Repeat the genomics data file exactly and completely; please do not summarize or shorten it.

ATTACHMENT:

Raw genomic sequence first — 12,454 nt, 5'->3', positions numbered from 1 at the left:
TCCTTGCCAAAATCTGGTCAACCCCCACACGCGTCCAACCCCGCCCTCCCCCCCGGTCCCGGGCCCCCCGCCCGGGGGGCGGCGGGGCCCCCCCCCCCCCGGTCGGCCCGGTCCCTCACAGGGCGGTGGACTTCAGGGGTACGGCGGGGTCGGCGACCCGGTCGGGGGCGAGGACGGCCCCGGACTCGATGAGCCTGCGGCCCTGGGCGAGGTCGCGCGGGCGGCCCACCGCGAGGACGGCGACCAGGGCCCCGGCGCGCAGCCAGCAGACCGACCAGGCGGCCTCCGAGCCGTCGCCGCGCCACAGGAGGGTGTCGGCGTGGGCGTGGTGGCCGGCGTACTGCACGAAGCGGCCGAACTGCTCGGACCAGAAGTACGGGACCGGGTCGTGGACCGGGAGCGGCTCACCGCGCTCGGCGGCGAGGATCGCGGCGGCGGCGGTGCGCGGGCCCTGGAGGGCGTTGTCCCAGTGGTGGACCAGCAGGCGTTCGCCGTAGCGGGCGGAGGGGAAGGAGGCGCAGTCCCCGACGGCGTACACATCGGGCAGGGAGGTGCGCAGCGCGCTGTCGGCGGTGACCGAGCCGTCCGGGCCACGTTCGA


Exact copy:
Raw genomic sequence first — 12,454 nt, 5'->3', positions numbered from 1 at the left:
TCCTTGCCAAAATCTGGTCAACCCCCACACGCGTCCAACCCCGCCCTCCCCCCCGGTCCCGGGCCCCCCGCCCGGGGGGCGGCGGGGCCCCCCCCCCCCCGGTCGGCCCGGTCCCTCACAGGGCGGTGGACTTCAGGGGTACGGCGGGGTCGGCGACCCGGTCGGGGGCGAGGACGGCCCCGGACTCGATGAGCCTGCGGCCCTGGGCGAGGTCGCGCGGGCGGCCCACCGCGAGGACGGCGACCAGGGCCCCGGCGCGCAGCCAGCAGACCGACCAGGCGGCCTCCGAGCCGTCGCCGCGCCACAGGAGGGTGTCGGCGTGGGCGTGGTGGCCGGCGTACTGCACGAAGCGGCCGAACTGCTCGGACCAGAAGTACGGGACCGGGTCGTGGACCGGGAGCGGCTCACCGCGCTCGGCGGCGAGGATCGCGGCGGCGGCGGTGCGCGGGCCCTGGAGGGCGTTGTCCCAGTGGTGGACCAGCAGGCGTTCGCCGTAGCGGGCGGAGGGGAAGGAGGCGCAGTCCCCGACGGCGTACACATCGGGCAGGGAGGTGCGCAGCGCGCTGTCGGCGGTGACCGAGCCGTCCGGGCCACGTTCGA